Since the United States is a country with many immigrants from various ethnic groups, there will inevitably be a hybrid style of dress that has passed through some sort of filter. From their point of view, it is understandable that they would be interested in the original culture of the island nation of Japan, such as the kimono.
●When you see a garment you designed worn in a way that betrays its original design or is worn in a completely unintended way, does that help inspire your designs?
A bit, but I don’t closely follow how certain people wear my clothes. Rather, I feel that I’m creating clothes ’back to back’. In other words, I revive my archived products by updating them for the modern age, or I design fabrics that other brands have and ask them to design fabrics that I have, swapping the original designs and fabrics. It’s not necessarily that we have to create from scratch, but we share ideas for fabrics that we think would be better. Even if a customer wears a piece inside out, it’s still part of the design.
●I’ve seen old men in Sugamo with unique styles, and I feel that the sense of originality, of not being caught up in trends, is more apparent in the elderly than in the young. Do you think the same can be said for the United States?
I don’t know if this answer is good for your question, but many designers of my generation grew up reading fashion magazines. However, I was always on the streets because I was a Shibukazi (*2), so I ended up being influenced by people on the streets. So when I went to the US for research, I saw people wearing socks over vinyl on the street, and I simply thought it was so beautiful and the layers were so cool. And I presented that inspiration at the show, I was slammed by fashion bloggers……..
The Shibuya casual fashion style popular in Shibuya in the late ’80s and early 90’s, with its roots in the rise of American casual, or “Amekaji”.
●It wasn’t that long ago that you were a fashion blogger, was it?
I didn’t mean to do that at all, I was just expressing what I thought was beautiful, but then the New York Times gave me a positive review, saying “Daisuke Obana, the designer, has beautifully incorporated the functional dressing of street people into his designs”. Since then, there have been many articles criticizing fashion bloggers removed from the web. Ten years in New York, and a lot has happened.
●What’s your impression of Kabutocho?
If it weren’t for this interview, I wouldn’t have known that the Tokyo Stock Exchange was located here. In New York, the tense atmosphere of Wall Street is still present, but here the warm and contemporary atmosphere of K5 meshes well with the surrounding stores to create a gap. It’s really interesting that there is a scene where local people enjoy and share time together in the middle of a big city, as opposed to the countryside. There is a strange feeling that wasn’t there before.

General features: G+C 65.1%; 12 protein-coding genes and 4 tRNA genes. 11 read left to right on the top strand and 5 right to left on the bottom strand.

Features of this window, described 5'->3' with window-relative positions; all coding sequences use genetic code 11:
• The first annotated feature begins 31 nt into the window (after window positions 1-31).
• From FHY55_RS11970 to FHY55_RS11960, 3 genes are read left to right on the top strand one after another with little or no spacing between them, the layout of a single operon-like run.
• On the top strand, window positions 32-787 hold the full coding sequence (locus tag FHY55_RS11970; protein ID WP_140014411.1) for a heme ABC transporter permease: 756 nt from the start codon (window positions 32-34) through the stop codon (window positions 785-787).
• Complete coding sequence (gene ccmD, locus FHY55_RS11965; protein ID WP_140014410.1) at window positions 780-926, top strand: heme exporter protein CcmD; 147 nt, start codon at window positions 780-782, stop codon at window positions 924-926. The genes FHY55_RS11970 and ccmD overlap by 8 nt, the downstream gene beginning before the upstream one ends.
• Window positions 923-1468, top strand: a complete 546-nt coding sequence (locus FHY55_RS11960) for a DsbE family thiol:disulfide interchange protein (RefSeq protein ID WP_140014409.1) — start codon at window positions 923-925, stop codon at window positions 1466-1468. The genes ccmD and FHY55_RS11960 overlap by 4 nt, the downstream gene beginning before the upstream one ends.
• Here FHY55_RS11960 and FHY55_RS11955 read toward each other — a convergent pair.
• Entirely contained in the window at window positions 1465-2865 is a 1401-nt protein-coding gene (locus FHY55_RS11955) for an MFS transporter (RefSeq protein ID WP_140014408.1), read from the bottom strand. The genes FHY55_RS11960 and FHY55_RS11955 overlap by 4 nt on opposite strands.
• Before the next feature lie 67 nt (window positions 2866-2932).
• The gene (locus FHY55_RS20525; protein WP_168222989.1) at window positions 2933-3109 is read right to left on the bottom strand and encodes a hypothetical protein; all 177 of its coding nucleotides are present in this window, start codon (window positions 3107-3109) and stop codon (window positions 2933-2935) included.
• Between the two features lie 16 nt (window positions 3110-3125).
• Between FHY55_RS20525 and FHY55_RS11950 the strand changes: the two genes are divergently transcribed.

● “Strange feeling”, is that in a good way?
Naturally, I mean this in a good way. To begin with, a sense of discomfort is not a good or bad thing, but rather a feeling you get when you don’t know something. It is a sign that you are facing an aspect that people don’t yet understand.
●What was your impression of K5?
I really dislike boutique hotels (laughing). Most of them are filthy and lack hospitality with a shiny appearance. I stayed at a hotel once that was designed to be “photogenic” at a time when there was no Instagram. And the biggest rooms had one window and one bed… Back to K5, with its Swedish architectural team, I thought it was a good idea to harmonize the charm of the hotel with the exoticism. The colors and the appearance of the rooms make me realize how much I like them. If a Japanese architect had done it, it would have been too conscious of Japanese culture and it would have lacked unexpectedness. Now I’m looking forward to seeing how my impressions will unfold whilst I stay there!
●Finally, please tell us where you find the inspiration for your creativity.
I believe it is hidden in our daily lives. In the past, I think I used to find creativity in the special situations and emotions of the places I moved to, but that has changed over the years. I sometimes think I’ve become too fixated on the kind of experiences that fall in real places. I used to assume that if I didn’t go to the scene, I wouldn’t be able to find the real thing, but I began to think that this was just an ego that existed only in my mind and couldn’t be shared with others. Nowadays, we can see the world through the Internet, but even that information is an experience, isn’t it? Both are important, so as long as I don’t overlook the essence. I don’t get hung up on it, and I keep a cool head about it.
Born in Kanagawa Prefecture in 1974. After gaining experience as a used clothing buyer and store manager of a well-known store in Harajuku, he was involved in the launch of the used clothing select store “go-getter”. After remaking used clothes and developing original products, he opened “Mister hollywood” in Harajuku in 2000. The name of the store came from a nickname he had given himself after spending many years in Hollywood on buying trips. The following year, in 2001, he established “N.HOOLYWOOD”. In 2017, he was appointed as the design director of men’s wear for MUJI LABO. His work on the Tokyo 2020 Olympic torch relay uniforms is still fresh in his mind.
Text : Jun Kuramoto
Photo : Naoto Date
Interview : Akihiro Matsui